No Valid Defence - Section 137.1(4)(a)(ii)

AuthorDavid A. Potts; Erin Stoik
 17
No Valid Defence—Section 137.1(4)(a)(ii)
The second requirement that must be overcome by the plaintif‌f is assessing
the potential defences to the proceeding. The statute states as follows:
Courts of Justice Act, RSO 1990, c C.43, s 137.1(4)(a)(ii):
No dismissal
(4) A judge shall not dismiss a proceeding under subsection (3) if the respond-
ing party satisf‌ies the judge that,
(a) there are grounds to believe that, . . .
(ii) the moving party has no valid defence in the proceeding; . . .
1704604 Ontario Ltd v Pointes Protection Association, 2020 SCC 22 at paras 55–60:
(b) Section 137.1(4)(a)(ii)—No Valid Defence
[55] Section 137.1(4)(a)(ii) requires the responding party (i.e. plainti) to satisfy
the motion judge that there are “grounds to believe” that the moving party (i.e.
defendant) has “no valid defence” in the underlying proceeding.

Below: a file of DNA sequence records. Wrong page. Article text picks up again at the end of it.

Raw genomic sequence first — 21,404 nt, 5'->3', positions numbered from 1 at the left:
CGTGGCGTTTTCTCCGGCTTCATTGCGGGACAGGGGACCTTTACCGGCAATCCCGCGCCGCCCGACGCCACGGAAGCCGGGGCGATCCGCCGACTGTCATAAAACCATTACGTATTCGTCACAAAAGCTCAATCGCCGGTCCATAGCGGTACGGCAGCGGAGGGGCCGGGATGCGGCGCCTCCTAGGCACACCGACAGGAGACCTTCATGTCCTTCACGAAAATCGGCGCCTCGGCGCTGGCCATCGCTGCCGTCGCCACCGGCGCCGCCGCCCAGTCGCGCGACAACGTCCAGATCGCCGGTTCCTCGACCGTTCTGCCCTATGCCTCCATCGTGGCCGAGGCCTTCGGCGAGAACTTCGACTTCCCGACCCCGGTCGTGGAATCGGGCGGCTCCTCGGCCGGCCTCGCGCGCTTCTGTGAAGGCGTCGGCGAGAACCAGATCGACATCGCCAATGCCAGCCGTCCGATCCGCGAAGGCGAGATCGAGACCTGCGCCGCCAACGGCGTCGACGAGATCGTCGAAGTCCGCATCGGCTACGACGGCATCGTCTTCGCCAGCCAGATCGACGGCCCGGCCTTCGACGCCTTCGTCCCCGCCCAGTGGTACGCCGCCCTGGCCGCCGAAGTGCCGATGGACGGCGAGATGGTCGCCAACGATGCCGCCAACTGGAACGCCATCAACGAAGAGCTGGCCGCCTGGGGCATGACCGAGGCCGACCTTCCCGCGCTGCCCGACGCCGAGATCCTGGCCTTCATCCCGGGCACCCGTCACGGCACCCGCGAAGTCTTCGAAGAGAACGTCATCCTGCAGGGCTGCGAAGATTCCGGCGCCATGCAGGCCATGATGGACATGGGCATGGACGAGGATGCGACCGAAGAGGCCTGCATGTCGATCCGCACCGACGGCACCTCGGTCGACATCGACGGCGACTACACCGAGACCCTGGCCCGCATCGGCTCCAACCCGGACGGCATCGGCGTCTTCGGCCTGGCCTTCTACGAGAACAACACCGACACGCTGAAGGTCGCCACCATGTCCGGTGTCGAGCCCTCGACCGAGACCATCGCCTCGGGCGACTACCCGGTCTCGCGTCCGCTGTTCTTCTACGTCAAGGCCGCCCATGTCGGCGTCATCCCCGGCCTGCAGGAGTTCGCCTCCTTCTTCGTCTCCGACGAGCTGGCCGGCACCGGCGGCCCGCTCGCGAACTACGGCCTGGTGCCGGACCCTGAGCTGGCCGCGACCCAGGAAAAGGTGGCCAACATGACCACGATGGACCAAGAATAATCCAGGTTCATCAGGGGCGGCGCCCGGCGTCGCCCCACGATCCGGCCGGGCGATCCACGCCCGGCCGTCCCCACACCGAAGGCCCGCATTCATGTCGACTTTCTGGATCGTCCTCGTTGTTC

[56] While the burden has admittedly shifted to the plaintif‌f under s.137.1(4),
it would be unreasonable to encumber the plaintif‌f at the s. 137.1(4)(a)(ii) stage
with the task of anticipating every defence the defendant might raise and
then rebutting those defences. Instead, s. 137.1(4)(a)(ii) operates as a de facto
burden-shifting provision in itself, under which the moving party (i.e. defend-
ant) must f‌irst put in play the defences it intends to present and the respond-
ing party (i.e. plainti) must then show that there are grounds to believe that
those defences are not valid.

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